NPCs who need to “recognize” your presence before their programmed routine will run. If they don’t, well you’re simply shit out of luck. The player has to real way to start the interaction on their own. I get not wanting the common metaphor of having question marks over NPC heads. No problem. But why not allow us to simply select them like we do the Admin NPCs? If you don’t have the reputation needed to interact, they can tell that and perhaps what to do to quality getting work from them.

I don’t mind waiting for trains but something about waking on fake elevators tilts me HARD. I don’t even care that they’re fake. I don’t play to be the armchair architect. I’m not combing the layout of the zone to see the if elevator path is plausible because I couldn’t care less. They’re merely a tool moving me from point A to point B. Having to stand around waiting for them really sets my teeth on edge.

I’ve retrieved and carted items in many many games. While seeing yourself lean over to pick up a box is cool, I wouldn’t have thought less of the game if items popped up into my hand like everywhere else. Likewise, I’ve never paid any attention to how my feet were placed on staggered terrain. You might “Ooo” and “Ahhh” the first couple of times but after that, it will bleed into the background of not being special at all.

Taken in isolation, none of these seem odious. It’s the accumulated effect that gives me pause. When you’ve hit a bug trying to get out of bed, your ship has killed you a couple of times trying to get it out of a hangar after sending your sorry ass back to the habicube so you can start from square fucking one, you take the time to travel to a mission objective or NPC only to have that fail too… Brutal. And then I consider that all the fancy wizardry, for me at least, doesn’t add anything to the experience even when it works, I ask myself why all the fiddly bits?

I’d be fine if I spawned in the game standing. If entering my ship was a simple walk or climbing up action like other MMOs. If clicking an item popped it into my hands without the E2E animation. If starting the dialog with the NPC required I clicked on them. I simply don’t need this much “make it real” in a game.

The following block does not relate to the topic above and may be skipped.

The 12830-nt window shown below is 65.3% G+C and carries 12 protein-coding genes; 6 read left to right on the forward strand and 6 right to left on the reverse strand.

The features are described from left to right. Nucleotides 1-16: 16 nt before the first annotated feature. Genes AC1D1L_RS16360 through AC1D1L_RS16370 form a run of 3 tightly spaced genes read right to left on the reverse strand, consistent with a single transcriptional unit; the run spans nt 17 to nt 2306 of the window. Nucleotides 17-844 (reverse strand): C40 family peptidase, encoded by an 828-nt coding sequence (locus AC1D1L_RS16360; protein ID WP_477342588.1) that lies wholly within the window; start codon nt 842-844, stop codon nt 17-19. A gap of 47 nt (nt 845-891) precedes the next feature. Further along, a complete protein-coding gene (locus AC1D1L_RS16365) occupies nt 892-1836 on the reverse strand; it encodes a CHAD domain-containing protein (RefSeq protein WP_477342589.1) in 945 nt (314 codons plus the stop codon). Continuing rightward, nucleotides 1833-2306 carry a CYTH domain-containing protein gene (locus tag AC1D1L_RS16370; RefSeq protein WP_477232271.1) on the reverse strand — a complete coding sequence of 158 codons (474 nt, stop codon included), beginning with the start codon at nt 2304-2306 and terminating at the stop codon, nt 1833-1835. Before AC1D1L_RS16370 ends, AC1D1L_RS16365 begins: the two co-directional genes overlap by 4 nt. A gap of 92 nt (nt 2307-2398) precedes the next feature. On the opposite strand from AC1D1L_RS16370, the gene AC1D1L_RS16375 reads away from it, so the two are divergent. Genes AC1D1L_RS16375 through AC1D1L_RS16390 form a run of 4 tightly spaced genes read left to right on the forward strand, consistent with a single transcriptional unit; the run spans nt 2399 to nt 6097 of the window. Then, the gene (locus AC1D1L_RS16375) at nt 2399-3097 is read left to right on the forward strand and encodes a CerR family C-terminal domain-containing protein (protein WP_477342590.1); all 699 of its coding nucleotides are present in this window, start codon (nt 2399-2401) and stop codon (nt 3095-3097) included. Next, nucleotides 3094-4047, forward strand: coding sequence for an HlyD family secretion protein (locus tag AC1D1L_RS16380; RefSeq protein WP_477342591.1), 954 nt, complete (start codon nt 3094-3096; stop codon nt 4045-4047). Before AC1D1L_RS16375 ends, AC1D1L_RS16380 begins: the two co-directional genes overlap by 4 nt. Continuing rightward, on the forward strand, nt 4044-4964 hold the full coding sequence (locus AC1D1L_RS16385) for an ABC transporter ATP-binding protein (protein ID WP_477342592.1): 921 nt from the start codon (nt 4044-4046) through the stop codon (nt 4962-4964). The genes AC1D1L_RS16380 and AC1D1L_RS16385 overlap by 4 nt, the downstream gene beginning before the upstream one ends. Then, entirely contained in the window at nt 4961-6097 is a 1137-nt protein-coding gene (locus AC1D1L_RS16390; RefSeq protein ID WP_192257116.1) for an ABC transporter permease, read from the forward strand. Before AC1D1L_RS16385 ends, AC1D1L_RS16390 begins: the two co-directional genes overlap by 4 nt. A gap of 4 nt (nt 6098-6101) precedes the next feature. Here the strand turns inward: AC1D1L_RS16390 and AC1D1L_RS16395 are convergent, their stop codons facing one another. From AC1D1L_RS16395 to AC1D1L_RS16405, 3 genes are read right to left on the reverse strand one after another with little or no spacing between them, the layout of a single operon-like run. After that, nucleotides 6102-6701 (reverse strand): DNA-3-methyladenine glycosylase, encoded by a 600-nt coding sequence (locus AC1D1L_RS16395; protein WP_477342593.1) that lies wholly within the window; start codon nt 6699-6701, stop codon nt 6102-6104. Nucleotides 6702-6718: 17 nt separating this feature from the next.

Let’s be honest, they’re not going to do this for everything or the game won’t release in my lifetime. Are we going to strip out of our garments one by one, and put on new ones a piece at a time? I’m doubting it. Given that they’re going to pick and choose when it’s fiddly real vs. let’s get on with it, I can’t buy into the “fiddly fidelity for immersion”.

Remember the helmet-on animation of old? That was cool the first few times and after that, a bit of a time waster trying to start AC.  It eventually went buhbye. They’ve discussed several times that they’re going provide a way for players to speed up the animations and break out of them. Basically, bypass as much of it as they can now allow. Look around you while playing and watching streams. The % of players running vs. walking is a fair indication of those who want to get on with playing the game – experiencing the content vs. reveling in the glory of fiddly.

I wish they’d decided to save the heavy interaction for where it counts, such as interacting with the ships and the planned professions. These are actions that can add a modicum of skill to the task. LIke mining, I 100% applaud even the tier one release of the features. I never planned on mining but was so impressed and had such fun, that I immediately pledged for the Prospector. If there was a ship in between that and the Orion, I’d own that tool. However, for all the rest, it feels like unnecessary faffing about that I can most definitely do without.